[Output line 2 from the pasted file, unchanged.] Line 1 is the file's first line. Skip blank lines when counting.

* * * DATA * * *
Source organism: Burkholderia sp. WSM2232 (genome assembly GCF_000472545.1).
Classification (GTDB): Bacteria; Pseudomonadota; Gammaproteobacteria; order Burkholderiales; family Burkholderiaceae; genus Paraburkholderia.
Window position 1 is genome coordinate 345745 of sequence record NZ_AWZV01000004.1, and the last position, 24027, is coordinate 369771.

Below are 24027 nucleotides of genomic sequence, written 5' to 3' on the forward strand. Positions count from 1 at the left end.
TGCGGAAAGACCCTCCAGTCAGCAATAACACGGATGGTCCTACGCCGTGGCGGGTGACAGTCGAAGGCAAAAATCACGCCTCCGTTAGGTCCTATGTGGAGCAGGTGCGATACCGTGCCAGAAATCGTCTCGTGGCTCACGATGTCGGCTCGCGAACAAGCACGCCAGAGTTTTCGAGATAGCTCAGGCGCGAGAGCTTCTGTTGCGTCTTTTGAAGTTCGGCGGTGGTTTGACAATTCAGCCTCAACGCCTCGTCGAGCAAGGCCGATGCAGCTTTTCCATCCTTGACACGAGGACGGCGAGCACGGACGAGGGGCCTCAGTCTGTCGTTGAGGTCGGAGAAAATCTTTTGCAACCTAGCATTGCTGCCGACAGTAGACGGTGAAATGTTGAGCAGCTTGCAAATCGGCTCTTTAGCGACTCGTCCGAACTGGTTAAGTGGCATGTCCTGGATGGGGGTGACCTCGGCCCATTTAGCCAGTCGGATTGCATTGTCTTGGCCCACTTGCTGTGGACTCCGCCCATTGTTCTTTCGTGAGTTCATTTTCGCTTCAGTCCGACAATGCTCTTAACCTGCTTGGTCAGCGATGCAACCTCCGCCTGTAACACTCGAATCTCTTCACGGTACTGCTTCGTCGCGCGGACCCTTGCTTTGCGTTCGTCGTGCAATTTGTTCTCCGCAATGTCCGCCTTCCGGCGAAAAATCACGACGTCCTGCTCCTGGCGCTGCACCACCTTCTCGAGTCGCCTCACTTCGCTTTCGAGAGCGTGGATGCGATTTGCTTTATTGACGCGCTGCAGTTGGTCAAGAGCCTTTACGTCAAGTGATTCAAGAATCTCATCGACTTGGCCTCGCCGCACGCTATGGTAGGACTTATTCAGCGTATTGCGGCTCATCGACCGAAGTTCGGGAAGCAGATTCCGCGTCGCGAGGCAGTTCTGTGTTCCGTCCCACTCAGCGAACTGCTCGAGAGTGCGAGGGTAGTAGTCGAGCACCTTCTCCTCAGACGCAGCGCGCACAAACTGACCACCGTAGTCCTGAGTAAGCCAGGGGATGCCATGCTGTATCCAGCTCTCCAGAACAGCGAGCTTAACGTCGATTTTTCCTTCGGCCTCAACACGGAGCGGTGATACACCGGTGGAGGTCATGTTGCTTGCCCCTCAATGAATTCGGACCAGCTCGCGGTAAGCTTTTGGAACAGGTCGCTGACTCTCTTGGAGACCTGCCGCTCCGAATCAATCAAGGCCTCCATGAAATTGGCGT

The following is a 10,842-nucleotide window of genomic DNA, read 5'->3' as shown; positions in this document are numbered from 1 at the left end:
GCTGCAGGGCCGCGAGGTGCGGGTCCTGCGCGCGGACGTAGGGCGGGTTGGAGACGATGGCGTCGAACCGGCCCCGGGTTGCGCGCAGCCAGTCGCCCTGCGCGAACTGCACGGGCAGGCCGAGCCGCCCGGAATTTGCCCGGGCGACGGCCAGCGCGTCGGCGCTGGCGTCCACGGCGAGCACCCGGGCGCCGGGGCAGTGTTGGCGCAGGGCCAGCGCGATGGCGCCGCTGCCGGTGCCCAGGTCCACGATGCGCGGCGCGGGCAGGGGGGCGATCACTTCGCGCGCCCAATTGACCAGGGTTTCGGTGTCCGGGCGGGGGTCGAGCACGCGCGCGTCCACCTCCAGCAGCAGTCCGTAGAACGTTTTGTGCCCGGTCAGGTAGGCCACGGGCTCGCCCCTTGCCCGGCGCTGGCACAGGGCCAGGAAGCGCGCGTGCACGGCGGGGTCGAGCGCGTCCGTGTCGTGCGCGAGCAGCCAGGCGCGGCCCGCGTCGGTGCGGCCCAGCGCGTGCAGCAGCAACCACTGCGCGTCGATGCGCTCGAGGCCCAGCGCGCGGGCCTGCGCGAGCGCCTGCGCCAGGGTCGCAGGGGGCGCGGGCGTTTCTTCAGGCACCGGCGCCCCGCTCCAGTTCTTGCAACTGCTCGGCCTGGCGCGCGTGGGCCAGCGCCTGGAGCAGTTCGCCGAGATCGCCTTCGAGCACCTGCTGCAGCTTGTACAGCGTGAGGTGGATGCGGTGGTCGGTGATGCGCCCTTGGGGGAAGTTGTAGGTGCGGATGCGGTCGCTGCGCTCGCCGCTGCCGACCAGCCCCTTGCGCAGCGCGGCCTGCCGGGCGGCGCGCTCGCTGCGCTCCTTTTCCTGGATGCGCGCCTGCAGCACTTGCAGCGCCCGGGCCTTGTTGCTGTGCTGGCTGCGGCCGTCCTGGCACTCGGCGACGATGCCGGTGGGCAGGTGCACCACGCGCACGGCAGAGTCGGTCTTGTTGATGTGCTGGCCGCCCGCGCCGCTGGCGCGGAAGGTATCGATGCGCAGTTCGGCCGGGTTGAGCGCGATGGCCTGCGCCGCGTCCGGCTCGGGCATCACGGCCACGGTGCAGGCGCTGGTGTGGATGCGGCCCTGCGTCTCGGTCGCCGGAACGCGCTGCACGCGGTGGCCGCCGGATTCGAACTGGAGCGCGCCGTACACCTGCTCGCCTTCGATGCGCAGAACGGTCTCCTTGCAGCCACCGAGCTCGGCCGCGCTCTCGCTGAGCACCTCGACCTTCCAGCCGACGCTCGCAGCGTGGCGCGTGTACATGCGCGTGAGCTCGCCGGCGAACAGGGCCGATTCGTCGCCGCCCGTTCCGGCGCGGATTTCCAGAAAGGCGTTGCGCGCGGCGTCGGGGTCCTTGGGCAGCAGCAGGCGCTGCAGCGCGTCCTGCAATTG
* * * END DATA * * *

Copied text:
Classification (GTDB): Bacteria; Pseudomonadota; Gammaproteobacteria; order Burkholderiales; family Burkholderiaceae; genus Paraburkholderia.